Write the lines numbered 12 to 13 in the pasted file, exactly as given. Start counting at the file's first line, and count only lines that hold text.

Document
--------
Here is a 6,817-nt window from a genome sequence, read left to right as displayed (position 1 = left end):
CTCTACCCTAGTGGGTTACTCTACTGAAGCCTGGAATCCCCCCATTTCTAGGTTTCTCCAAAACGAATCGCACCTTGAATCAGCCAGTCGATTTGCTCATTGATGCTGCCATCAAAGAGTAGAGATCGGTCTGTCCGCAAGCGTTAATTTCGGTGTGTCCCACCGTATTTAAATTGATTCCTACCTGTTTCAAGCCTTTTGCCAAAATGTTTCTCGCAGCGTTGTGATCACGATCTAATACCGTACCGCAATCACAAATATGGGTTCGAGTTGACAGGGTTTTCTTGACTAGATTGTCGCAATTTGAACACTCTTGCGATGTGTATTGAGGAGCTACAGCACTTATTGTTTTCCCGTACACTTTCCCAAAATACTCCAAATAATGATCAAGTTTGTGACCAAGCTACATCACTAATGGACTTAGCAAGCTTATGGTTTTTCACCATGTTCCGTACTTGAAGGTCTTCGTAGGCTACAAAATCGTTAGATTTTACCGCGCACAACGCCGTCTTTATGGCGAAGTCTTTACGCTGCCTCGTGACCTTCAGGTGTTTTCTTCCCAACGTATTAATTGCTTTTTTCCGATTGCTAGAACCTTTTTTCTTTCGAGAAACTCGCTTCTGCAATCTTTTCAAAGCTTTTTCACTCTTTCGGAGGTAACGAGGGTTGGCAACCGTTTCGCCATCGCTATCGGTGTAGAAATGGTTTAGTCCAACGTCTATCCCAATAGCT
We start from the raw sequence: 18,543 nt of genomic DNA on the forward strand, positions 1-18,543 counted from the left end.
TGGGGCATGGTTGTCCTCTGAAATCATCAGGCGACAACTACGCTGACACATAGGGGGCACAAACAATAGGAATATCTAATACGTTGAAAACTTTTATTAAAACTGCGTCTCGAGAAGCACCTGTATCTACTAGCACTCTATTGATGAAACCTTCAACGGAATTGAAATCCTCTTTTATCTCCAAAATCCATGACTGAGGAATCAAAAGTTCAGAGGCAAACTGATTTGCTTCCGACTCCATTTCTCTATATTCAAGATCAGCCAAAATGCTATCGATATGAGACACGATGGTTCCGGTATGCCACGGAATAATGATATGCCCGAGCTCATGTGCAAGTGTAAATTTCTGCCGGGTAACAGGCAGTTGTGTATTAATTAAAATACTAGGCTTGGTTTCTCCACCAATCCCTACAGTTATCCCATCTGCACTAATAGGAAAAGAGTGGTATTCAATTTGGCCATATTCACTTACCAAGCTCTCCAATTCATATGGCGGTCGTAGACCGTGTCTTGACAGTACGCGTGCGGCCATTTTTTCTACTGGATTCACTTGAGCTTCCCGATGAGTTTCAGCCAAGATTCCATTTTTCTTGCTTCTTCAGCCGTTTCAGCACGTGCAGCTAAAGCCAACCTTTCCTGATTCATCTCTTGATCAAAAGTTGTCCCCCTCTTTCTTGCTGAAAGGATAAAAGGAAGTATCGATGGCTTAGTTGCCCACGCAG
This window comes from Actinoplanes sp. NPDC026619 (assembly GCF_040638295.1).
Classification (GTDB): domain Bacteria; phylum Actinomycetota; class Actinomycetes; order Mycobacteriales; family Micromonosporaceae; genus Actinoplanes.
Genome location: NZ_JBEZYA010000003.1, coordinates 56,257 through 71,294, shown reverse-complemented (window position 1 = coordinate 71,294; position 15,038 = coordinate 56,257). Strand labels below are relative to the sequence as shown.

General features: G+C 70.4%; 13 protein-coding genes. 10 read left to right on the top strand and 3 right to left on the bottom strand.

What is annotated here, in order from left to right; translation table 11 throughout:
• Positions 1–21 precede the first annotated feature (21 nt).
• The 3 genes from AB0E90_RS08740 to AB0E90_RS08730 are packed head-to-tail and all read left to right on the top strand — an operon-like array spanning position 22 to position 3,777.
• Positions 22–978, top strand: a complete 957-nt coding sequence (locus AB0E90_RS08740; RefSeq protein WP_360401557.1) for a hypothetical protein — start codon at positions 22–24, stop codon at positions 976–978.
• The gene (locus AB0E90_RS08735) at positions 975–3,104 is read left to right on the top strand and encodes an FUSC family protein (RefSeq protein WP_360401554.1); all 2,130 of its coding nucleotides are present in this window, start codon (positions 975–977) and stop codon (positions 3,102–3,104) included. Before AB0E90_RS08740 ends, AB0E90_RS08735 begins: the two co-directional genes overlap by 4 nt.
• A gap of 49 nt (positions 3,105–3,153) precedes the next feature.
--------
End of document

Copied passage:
• Positions 22–978, top strand: a complete 957-nt coding sequence (locus AB0E90_RS08740; RefSeq protein WP_360401557.1) for a hypothetical protein — start codon at positions 22–24, stop codon at positions 976–978.
• The gene (locus AB0E90_RS08735) at positions 975–3,104 is read left to right on the top strand and encodes an FUSC family protein (RefSeq protein WP_360401554.1); all 2,130 of its coding nucleotides are present in this window, start codon (positions 975–977) and stop codon (positions 3,102–3,104) included. Before AB0E90_RS08740 ends, AB0E90_RS08735 begins: the two co-directional genes overlap by 4 nt.